More serious wine enthusiasts may want to invest in one of three types of cooling units designed specifically for wine cellars: through-wall, water-cooled and split-system. Through-wall systems require ample space outside the cellar for ventilation, which can be noisy. Water-cooled systems are quieter and less obvious, but may be prohibited in residential neighborhoods.

The best bet is a split-system unit, which works like a regular air conditioner but incorporates a humidifier to balance both temperature and humidity levels in a wine room. While the price is higher and the installation more involved than with self-contained units, the split-system method gives the homeowner more control over the room’s conditions and can withstand a more erratic climate, making it perfect for Tallahassee.

“Storage is especially important in Florida because of the extreme temperatures,” Richardson said. “The biggest thing you need to consider is your moisture barrier.”

Proper insulation and a vapor barrier are crucial to preserving the distinct environment of a wine room. The air in the cellar must be kept separate from the air in the rest of the house. Doors are equally important, a fact with which Sam Wasko is very familiar.

Wasko researched, designed and built his own wine room.

“The first thing everybody comments on is the wine cellar door,” he said.

In addition to installing the proper vapor barriers, Wasko caulked every seam of wood, then sprayed foam insulation before he bricked the walls. The door, made of glass and brushed steel that twists into grapevines, was custom-ordered and insulated upon its arrival to Tallahassee.

 
Advice from Local Wine Collectors

Though his still-unfinished cellar has taken a lot of time, money and hard work, Wasko considers it a labor of love.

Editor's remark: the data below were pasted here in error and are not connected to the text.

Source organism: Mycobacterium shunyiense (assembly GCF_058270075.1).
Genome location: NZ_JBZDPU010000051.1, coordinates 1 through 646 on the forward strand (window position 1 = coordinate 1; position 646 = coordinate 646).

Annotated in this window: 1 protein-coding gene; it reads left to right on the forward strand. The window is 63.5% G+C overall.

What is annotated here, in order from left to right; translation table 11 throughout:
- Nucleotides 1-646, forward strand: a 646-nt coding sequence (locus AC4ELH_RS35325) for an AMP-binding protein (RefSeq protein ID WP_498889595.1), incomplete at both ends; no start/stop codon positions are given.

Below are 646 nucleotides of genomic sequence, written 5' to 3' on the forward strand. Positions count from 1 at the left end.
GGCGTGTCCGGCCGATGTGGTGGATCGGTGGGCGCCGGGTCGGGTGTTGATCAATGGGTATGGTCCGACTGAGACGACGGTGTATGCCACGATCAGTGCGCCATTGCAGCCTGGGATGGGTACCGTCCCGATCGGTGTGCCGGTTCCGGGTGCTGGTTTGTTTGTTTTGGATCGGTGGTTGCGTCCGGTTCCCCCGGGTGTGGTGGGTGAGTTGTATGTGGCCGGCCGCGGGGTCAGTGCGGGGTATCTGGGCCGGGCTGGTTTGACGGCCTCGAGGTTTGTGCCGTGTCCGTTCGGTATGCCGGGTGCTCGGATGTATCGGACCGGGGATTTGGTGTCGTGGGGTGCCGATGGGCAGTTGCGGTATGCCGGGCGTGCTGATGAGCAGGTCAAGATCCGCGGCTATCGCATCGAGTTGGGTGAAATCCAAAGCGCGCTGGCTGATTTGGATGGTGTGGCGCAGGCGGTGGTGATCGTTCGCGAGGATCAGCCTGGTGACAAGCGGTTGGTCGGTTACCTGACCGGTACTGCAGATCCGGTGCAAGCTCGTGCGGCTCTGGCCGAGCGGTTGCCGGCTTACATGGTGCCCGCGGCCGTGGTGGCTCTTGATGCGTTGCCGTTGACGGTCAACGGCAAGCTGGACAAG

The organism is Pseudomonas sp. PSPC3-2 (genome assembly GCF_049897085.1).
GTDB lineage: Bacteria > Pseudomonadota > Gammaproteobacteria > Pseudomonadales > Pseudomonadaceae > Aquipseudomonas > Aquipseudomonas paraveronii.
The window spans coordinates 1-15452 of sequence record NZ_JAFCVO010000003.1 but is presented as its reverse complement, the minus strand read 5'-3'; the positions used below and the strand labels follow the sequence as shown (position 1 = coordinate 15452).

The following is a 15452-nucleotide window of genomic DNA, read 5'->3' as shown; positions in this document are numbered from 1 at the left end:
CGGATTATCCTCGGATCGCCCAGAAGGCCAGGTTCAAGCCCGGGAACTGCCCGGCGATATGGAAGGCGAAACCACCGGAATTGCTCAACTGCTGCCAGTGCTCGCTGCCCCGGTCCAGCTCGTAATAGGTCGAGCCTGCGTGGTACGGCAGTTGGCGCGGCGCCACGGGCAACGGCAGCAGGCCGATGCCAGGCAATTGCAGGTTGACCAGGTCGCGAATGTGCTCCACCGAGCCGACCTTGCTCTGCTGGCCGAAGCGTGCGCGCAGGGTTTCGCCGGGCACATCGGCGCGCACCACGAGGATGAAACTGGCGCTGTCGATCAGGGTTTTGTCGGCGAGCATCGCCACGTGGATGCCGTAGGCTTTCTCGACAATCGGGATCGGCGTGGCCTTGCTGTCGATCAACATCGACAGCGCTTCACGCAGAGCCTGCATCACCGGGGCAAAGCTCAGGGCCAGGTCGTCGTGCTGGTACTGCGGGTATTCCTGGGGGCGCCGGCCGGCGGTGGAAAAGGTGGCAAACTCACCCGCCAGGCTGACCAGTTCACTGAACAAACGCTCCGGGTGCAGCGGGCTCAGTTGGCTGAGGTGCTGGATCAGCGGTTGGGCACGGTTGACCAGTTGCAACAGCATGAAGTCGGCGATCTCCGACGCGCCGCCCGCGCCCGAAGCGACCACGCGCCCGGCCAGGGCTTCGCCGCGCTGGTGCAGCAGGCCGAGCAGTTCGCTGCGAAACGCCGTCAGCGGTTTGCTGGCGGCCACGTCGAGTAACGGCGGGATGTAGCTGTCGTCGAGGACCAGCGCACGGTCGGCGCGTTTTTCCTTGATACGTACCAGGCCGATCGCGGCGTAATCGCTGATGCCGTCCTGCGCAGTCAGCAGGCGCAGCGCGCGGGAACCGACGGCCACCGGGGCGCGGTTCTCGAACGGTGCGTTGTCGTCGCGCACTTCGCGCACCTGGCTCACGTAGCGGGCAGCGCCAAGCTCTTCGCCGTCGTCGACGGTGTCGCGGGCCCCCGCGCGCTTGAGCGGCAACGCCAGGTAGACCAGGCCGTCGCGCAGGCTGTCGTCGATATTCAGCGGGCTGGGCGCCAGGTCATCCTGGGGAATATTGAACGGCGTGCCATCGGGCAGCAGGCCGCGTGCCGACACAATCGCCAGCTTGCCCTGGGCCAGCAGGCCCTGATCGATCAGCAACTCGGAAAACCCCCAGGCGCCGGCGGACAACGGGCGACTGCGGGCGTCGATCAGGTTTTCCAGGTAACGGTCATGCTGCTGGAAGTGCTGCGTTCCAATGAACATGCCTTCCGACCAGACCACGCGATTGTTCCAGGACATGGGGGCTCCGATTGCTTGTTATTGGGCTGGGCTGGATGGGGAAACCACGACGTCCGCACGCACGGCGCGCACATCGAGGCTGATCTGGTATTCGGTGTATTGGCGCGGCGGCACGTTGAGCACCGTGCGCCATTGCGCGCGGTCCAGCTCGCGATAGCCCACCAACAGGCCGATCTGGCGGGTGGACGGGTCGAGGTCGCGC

“I’ve always wanted it, I designed it into the house, and I love it to death,” he said.

But another Tallahassee resident is rethinking his wine storage decision. Ed Stafman houses his bottle collection in a true underground cellar that he built as an addition to his home in the early 1990s.

“Back then, good wine was reasonably priced, and now it is outrageously expensive,” Stafman said. “I probably wouldn’t do it again at today’s prices.”

Even so, he does recognize the benefits.

“I’m still able to enjoy (the wine) now, 15 and 20 years later. I couldn’t do that if I didn’t have a wine cellar.”

Today, in-house wine rooms are more fruitful than ever before. If the improved quality of wine isn’t incentive enough, look to the real estate market. Cellars can lead to profits for sellers.

Local real estate investor Casey Lauer added his wine room to increase the resale value of his home, a goal easily attainable if potential buyers could find it. This is the stuff of spy thrillers. What appears to be a bookshelf is actually a secret door to the hidden cellar.

Lauer proves you don’t have to be an experienced collector to have a cellar in your home. Sometimes, the room precedes the impressive collection.

“I’ll enjoy having the wine room, just the idea of it, and it being hidden,” Lauer said. “It’s made me buy more wine because I have to fill it.”

Having done the work himself, including lining the walls with cultured stone and purchasing racks from The Wine Enthusiast’s online store, Lauer offers some advice that others considering installing a wine room might wish to consider: “Hire somebody to do it.” If it’s within budget, this is the best way to ensure that the cellar will increase your home’s value, he said.

It is important to weigh all the options before making plans for a dedicated wine room.

“I think a cellar is only for people that really, really enjoy the wine and really enjoy entertaining,” Wasko said. Stafman would recommend a cellar to “people who intend to collect more than a couple hundred bottles.”

One strategy to avoid regret is to start with a small wine refrigerator before upgrading to a full cellar. As long as your dreams are realistic, a basic wine room can be had for a relatively small expense, with minimal renovations to your home.

Consider it an investment you can enjoy for years (and cases) to come. At best, you’ll end up with a cherished collection of wine; at worst, a cool retreat for Tallahassee’s hot summer days.

Parker Quinby contributed to this story.